Monday, May 13, 2013

A visit to the MFCA figure show

Back in my high school days I was introduced to a corner of our hobby that few plastic modelers spend time exploring…figures. One evening the local IPMS chapter president called to tell me that the author of a FineScale Modeler article about painting figures lived in my small town. When he mentioned the guy’s name, I realized I knew of his son, David, a year younger than me in school.

I could be melodramatic here and say that that one phone call changed my life. I introduced myself to David, and nearly 30 years later he’s one of my best friends. (I wrote about our visit to a favorite hobby shop last year.) I also met David’s father. Larry quickly introduced me to the world of armor and figures and became an early mentor to me. Although I originally built aircraft, Larry’s influence led me to spending good chunks of time over the years building armor and painting figures.

Last weekend I attended the Miniature Figure Collectors of America MFCA Show and Mart in King of Prussia, Pennsylvania, also known as “The Valley Forge Show” given its proximity to that historic site. If you’ve never attended a figure show, you should. You’ve probably glanced at the entries in the figure categories at local IPMS contests or even the IPMS National Convention, but with all due respect to those modelers, the level of artistry at a pure figure show is much higher. These shows attract the best painters from around the United States and Europe.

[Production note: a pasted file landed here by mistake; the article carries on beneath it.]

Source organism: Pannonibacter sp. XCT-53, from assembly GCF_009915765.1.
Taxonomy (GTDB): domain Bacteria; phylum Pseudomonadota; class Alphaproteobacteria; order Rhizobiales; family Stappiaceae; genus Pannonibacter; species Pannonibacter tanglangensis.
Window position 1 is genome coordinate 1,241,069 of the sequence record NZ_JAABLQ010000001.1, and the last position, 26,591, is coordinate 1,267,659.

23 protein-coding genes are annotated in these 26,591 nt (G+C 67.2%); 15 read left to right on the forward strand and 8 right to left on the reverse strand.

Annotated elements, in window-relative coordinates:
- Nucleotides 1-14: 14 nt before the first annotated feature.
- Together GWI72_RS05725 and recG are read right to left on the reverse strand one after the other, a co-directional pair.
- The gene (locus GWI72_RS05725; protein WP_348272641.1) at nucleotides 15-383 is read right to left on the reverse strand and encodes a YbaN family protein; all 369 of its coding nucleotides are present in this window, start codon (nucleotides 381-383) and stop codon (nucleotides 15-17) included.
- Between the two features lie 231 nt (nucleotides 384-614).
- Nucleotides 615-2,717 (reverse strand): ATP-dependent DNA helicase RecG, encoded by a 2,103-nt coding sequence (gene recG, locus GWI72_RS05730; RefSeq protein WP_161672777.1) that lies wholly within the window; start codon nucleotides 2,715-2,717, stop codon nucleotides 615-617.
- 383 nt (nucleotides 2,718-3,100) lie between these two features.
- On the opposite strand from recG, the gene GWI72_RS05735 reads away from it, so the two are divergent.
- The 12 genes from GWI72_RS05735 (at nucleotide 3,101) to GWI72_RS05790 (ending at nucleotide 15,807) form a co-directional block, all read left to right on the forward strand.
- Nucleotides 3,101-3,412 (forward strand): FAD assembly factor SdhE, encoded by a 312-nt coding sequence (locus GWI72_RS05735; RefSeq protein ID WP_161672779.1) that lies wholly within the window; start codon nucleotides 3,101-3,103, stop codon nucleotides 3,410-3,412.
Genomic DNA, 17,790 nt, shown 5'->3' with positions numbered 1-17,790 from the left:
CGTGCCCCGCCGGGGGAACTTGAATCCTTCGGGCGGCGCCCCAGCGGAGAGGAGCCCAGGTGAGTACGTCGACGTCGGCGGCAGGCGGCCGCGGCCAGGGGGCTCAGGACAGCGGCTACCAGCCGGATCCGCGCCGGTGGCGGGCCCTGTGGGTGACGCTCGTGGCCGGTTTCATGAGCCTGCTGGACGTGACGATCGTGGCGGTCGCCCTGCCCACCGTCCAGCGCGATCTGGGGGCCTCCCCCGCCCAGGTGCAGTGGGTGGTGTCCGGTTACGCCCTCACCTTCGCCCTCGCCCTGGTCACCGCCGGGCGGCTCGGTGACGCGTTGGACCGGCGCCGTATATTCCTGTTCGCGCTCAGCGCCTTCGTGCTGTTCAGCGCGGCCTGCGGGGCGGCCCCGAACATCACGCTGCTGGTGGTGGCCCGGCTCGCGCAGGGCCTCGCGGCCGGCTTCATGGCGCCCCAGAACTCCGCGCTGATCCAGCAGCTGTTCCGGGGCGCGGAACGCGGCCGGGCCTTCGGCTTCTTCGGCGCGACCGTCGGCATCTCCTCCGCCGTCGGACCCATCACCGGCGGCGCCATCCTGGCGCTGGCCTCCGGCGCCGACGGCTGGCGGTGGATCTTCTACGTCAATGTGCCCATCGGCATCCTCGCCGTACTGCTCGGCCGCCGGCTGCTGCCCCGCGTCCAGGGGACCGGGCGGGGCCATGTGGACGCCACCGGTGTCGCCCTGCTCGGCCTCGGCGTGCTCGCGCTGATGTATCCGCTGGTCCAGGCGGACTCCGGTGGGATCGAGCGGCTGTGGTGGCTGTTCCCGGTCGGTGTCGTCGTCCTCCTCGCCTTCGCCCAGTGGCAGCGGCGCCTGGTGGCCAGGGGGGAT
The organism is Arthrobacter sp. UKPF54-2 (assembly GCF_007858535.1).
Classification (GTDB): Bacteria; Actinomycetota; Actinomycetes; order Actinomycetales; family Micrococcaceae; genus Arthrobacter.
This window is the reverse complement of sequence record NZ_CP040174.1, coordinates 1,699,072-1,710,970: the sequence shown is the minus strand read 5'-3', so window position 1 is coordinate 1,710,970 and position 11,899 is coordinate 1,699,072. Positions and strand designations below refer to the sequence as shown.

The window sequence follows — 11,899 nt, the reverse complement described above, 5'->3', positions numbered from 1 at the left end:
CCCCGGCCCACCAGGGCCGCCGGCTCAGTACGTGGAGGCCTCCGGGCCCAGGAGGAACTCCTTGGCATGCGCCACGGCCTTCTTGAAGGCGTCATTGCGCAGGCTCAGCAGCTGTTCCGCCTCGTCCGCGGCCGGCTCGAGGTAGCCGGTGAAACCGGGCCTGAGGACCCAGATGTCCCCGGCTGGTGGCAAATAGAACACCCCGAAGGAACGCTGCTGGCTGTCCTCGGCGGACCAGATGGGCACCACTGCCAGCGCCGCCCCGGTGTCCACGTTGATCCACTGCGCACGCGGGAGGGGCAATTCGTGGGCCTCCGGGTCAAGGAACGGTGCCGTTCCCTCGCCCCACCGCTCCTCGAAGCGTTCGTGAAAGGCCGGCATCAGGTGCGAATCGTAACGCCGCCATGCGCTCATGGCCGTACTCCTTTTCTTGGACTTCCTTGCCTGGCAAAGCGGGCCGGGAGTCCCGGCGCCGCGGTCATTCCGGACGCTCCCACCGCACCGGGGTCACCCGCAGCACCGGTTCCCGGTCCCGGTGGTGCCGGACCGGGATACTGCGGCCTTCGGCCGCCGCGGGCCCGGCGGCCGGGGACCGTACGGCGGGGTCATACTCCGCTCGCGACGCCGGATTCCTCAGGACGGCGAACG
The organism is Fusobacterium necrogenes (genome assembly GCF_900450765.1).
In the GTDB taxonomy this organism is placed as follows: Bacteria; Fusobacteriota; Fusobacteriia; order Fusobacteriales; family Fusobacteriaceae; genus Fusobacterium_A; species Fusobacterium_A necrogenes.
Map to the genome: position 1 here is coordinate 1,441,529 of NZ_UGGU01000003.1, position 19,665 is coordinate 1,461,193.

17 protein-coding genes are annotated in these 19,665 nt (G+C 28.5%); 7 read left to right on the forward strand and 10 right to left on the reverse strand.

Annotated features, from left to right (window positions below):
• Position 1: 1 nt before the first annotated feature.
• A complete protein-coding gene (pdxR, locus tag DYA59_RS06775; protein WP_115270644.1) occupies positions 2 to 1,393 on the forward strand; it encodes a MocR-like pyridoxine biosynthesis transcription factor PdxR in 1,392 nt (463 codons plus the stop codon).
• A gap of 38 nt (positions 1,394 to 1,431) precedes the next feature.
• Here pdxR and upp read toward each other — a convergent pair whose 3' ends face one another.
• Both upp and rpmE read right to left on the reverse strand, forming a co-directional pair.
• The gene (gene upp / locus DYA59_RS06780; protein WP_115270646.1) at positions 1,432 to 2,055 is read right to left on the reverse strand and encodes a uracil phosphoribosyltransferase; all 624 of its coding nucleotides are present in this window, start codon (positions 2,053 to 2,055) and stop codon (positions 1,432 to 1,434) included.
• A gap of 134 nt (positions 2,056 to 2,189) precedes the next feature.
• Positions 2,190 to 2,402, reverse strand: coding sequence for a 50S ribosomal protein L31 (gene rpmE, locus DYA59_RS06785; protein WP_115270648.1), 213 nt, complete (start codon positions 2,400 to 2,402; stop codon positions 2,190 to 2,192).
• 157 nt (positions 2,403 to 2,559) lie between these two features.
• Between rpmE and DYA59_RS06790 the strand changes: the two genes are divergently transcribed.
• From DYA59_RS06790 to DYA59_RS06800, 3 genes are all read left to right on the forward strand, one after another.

Having spent a good deal of time building plastic models (aircraft and armor) and figures, I’ve come to the conclusion that they are two completely different hobbies. The techniques and media used in each are very different, and while the focus with plastic models tends to be on engineering, the focus with figures is artistry. It’s a completely different mindset, and not every plastic modeler can make the transition (or vice versa).

Here are a few photos I took at the MFCA show to give you some appreciation for the work on display. The pictures don’t do the figures justice; in fact, the photos make many look worse. You really must see them in person. Unfortunately there aren’t as many pure figure shows as there are traditional model contests, so the opportunity of attending one relies on circumstance to some  extent.  But first, here’s a list of the clubs that sponsor the five major shows, should one be in your neck of the woods.

Military Miniature Society of Illinois
Miniature Figure Collectors of America
Long Island Historical Miniature Collectors Society
Historical Miniatures Society of Northeastern Oklahoma
Southern California Area Historical Miniatures Society

Fantasy pieces were very popular this year, like this scratchbuilt bad dream!

Another fantasy figure. Note that the blue light is not real. That illumination is painted!

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